Op-Ed: Now is the time for the School Choice Now Act

By Greg Lawson | The Daily Signal

In one form or another, the new school year is or is about to be underway. Teachers, students and parents across the country face tough questions, challenges, and uncertainties amid the ongoing pandemic and its perplexing disruptions. And ready or not, the school bell rings.

Normally, families would be shopping the sales on school supplies now, not wondering where or when their children will be going to school. With back-to-school plans ranging from teaching students anywhere from the classroom to the family room, this school year likely will require more flexibility than any other in modern history.

The School Choice Now Act provides that financial help and makes educational options more affordable.

The School Choice Now Act, currently part of pandemic-relief packages under consideration on Capitol Hill, provides some of that flexibility by including bold proposals by U.S. Sens. Tim Scott, R-SC, and Lamar Alexander, R-TN, that can help families and educators navigate these uncharted waters. The legislation extends critical support to states, families and schools nationwide looking to get back to school.

In several ways, the act builds upon the concept of federal education savings accounts – or ESAs – that give parents greater authority to use their tax dollars on education-related materials and services, such as computers, textbooks, tutors and online classes. The Buckeye Institute has long-advocated state and federal ESAs, and with only 38 percent of Ohio’s public school students going to go back to school full-time, millions of families facing hybrid remote learning environments and looking for alternatives to public education need all the help and options they can get this year.

The School Choice Now Act provides that financial help and makes educational options more affordable.

First, the legislation provides one-time appropriations to support non-profit “scholarship-granting organizations” in each state. These non-profits receive qualified contributions from individuals and businesses to create scholarships for eligible students to attend qualified, non-public schools. Scholarships funded through the act also may pay for direct educational and home-schooling expenses – a key flexibility considering how many students will be learning from home rather than on K-12 campuses.

As with ESA funds, parents may use School Choice Now Act scholarship dollars for tuition at private schools and for remote learning resources and tutors. Significantly, the act also makes clear that any private, religious or home school educators may participate in such scholarship programs without fear of federal bureaucrats monitoring their every move.

Second, the proposal lays the foundation for expanding school choice opportunities down the road with a permanent dollar-for-dollar federal tax credit for individuals and corporations that contribute to scholarship granting organizations. As scholarships become increasingly popular with parents surveying the educational landscape for the best opportunities for their children, such a tax credit will foster more school choice programs and encourage states to design their own tax credit scholarships for education better tailored to meeting student needs.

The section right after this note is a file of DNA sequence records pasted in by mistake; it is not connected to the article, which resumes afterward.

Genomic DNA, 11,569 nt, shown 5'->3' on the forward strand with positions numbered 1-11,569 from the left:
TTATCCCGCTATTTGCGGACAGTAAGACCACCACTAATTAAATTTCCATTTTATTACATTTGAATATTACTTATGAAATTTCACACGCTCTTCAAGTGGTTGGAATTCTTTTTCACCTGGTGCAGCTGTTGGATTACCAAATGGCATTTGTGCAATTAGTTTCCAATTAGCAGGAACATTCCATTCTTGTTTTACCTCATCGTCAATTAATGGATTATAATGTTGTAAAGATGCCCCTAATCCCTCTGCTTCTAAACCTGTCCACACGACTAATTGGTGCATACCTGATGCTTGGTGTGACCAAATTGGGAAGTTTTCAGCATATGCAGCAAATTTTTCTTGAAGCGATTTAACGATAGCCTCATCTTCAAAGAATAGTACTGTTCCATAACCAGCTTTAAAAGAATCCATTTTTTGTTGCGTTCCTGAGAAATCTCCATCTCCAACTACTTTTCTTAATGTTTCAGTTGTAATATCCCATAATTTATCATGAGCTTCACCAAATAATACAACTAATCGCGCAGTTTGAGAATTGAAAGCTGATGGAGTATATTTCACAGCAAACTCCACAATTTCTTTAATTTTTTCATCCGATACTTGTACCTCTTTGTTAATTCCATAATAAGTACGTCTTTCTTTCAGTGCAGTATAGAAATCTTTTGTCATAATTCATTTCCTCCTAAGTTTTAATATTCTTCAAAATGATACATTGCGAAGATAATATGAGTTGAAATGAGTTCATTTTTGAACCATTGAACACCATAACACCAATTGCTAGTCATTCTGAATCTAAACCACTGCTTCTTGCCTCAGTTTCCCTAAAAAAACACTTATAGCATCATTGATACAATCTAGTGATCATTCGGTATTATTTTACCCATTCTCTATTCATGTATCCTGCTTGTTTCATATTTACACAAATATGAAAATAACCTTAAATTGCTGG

The School Choice Now Act should be part of any federal COVID-19 relief package designed to get America back to work and school safely. It offers immediate financial support to families and schools facing unexpected educational expenses and challenges, and it lays the groundwork for long-term opportunities that will strengthen academics and learning in this country for generations to come. Given all the upheaval and uncertainty facing our students and families, America needs school choice now and later.

3 thoughts on “Op-Ed: Now is the time for the School Choice Now Act

  1. Unfortunately, under the School Choice Now Act, a State must apply for these grants and there is nothing in the legislation requiring them to do so. State legislatures, like Vermont, controlled by the NEA and other education monopoly special interest groups, will likely not apply in order to protect their education monopoly.

    Of course, getting the Democrats in the U.S. House to agree to this Act in the next Covid legislation is a long shot in the first place for the same reason. It all goes to show that voting on behalf of the children is the last thing on their minds.

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  2. Just think you could teach 4 kids in Vermont and earn $88,000 instead of funding our dysfunctional school system. That price does include benefits and retirement to the tune of $22k per student.

    Teach them at home, rent a small office for $3500/year, have private busing included.

    Just goes to show how expensive and wasteful the administrators and politicians are with our money.

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